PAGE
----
*shrug* It has nothing to do with my affection or lack thereof toward them.



  3. #23
    Join Date
    Nov. 24, 2002
    Location
    Northern KY
    Posts
    4,485

    Default It does depend

    and yes, the "I know what to do, but piss off Mom" usually gets an appropriate physical and verbal response.

    Misunderstandings do not.



  4. #24
    Join Date
    Sep. 13, 2000
    Location
    AZ
    Posts
    421

    Default

    Many years ago I was working with a trainer who could never get my horse's name right. Trainer called him: Tux, Tuxedo, Tucker, Lucky etc..

    Therefore for a while I referred to my horse as 'Tuck - rhymes with...'
    I'll let you fill in the blank. .



  5. #25
    Join Date
    Sep. 2, 2010
    Location
    Northern California
    Posts
    125

    Default

    I love my horse, I truly do. But sometimes he has his moments. (Halt Near X has the description down right, he's not a robot, he has his own opinions, and sometimes they're not mine) And my horse's name is Major. And I love the movie Spaceballs. So he gets called Major A**hole (a great scene from the movie if it is not your thing!), with affection. He doesn't seem to mind. When he is a good boy he is also called Major D, that is his rap name. He doesn't seem to care about that either.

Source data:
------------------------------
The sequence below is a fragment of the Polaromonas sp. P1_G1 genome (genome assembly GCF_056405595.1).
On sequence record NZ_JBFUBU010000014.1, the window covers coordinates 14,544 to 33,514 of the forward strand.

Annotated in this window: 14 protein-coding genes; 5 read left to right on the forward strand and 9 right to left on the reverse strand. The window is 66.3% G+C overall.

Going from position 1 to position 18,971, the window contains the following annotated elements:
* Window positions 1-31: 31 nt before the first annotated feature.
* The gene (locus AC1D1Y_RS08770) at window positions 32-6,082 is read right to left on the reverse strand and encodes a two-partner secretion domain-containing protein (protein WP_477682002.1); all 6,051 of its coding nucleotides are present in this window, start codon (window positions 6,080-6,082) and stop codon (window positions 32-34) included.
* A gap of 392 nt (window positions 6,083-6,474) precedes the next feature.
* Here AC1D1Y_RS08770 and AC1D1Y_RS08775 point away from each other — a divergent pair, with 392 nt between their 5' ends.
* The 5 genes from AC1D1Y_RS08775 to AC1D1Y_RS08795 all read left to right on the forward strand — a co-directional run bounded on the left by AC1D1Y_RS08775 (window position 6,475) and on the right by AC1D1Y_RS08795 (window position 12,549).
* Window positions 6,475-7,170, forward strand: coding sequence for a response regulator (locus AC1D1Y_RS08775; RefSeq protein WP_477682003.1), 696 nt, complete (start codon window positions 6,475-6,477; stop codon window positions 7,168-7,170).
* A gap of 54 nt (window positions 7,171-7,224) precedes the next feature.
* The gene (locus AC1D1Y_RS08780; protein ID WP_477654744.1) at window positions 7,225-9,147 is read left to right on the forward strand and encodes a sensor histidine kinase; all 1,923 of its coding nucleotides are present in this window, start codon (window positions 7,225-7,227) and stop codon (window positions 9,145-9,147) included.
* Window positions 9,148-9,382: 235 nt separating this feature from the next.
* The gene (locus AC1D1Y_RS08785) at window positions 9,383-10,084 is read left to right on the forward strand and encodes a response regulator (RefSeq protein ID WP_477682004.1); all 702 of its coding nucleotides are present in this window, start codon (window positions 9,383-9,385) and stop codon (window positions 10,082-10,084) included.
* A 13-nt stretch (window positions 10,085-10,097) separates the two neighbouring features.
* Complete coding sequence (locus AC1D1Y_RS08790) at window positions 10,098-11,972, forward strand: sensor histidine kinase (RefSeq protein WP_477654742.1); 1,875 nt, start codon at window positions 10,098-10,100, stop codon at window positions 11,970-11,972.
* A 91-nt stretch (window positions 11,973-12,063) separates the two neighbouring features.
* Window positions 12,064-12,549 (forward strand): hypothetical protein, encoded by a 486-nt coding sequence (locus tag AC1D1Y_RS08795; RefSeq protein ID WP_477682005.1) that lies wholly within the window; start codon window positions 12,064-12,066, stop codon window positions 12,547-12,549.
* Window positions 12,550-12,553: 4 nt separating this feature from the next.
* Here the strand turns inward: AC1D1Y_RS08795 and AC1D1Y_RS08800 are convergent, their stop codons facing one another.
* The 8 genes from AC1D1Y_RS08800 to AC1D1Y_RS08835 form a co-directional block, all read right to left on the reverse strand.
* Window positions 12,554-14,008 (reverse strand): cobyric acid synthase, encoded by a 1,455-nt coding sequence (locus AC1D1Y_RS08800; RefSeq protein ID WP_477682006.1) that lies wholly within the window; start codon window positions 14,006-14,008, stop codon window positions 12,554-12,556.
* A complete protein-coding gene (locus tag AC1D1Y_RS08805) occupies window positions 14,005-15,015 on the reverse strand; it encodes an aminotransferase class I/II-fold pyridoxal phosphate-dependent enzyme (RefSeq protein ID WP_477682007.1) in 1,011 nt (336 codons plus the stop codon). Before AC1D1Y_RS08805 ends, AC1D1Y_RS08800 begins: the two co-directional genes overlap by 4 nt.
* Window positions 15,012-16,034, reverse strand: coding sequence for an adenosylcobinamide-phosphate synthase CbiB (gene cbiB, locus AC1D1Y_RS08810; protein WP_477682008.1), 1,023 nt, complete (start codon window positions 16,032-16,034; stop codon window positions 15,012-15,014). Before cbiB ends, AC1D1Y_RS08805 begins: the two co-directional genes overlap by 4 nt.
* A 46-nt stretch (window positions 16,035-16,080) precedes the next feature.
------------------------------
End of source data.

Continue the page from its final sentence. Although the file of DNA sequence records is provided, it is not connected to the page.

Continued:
But I certainly wouldn't really like someone at my barn screaming obscenities at their horse.
    "Do your best, and leave the rest, twill all come right, some day or night" -Black Beauty

    http://trails-and-trials-with-major.blogspot.com/


    1 members found this post helpful.

  6. #26
    Join Date
    Apr. 5, 2012
    Posts
    308

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    My word of choice when my horses are being less than stellar, or when they do something dumb, like cant find an apple that is right in front of their face...dingus. It's one of my most favorite words ever.



  7. #27
    Join Date
    Sep. 2, 2005
    Location
    Upstate NY
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    12,950

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    I am not sure I get the leap between calling your horses a name and the human blaming all that is wrong in life on the horse because the horse does no wrong.